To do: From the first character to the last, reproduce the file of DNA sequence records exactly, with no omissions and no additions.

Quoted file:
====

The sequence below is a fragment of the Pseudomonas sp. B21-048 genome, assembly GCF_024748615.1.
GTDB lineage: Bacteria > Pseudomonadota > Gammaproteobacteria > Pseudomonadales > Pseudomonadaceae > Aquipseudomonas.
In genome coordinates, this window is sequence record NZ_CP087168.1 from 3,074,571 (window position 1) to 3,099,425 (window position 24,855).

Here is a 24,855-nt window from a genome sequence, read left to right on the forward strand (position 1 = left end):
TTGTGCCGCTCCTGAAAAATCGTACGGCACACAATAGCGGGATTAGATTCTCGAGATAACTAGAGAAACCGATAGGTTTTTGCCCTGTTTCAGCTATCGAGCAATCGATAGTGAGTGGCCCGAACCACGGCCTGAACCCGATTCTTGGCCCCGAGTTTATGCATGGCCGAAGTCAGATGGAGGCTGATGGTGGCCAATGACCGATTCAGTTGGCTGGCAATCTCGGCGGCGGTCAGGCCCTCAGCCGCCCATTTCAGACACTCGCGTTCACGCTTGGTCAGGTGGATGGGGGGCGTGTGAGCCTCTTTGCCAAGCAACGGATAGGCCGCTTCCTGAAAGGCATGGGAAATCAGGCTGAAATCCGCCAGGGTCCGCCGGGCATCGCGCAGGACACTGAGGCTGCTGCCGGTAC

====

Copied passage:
The sequence below is a fragment of the Pseudomonas sp. B21-048 genome, assembly GCF_024748615.1.
GTDB lineage: Bacteria > Pseudomonadota > Gammaproteobacteria > Pseudomonadales > Pseudomonadaceae > Aquipseudomonas.
In genome coordinates, this window is sequence record NZ_CP087168.1 from 3,074,571 (window position 1) to 3,099,425 (window position 24,855).

Here is a 24,855-nt window from a genome sequence, read left to right on the forward strand (position 1 = left end):
TTGTGCCGCTCCTGAAAAATCGTACGGCACACAATAGCGGGATTAGATTCTCGAGATAACTAGAGAAACCGATAGGTTTTTGCCCTGTTTCAGCTATCGAGCAATCGATAGTGAGTGGCCCGAACCACGGCCTGAACCCGATTCTTGGCCCCGAGTTTATGCATGGCCGAAGTCAGATGGAGGCTGATGGTGGCCAATGACCGATTCAGTTGGCTGGCAATCTCGGCGGCGGTCAGGCCCTCAGCCGCCCATTTCAGACACTCGCGTTCACGCTTGGTCAGGTGGATGGGGGGCGTGTGAGCCTCTTTGCCAAGCAACGGATAGGCCGCTTCCTGAAAGGCATGGGAAATCAGGCTGAAATCCGCCAGGGTCCGCCGGGCATCGCGCAGGACACTGAGGCTGCTGCCGGTAC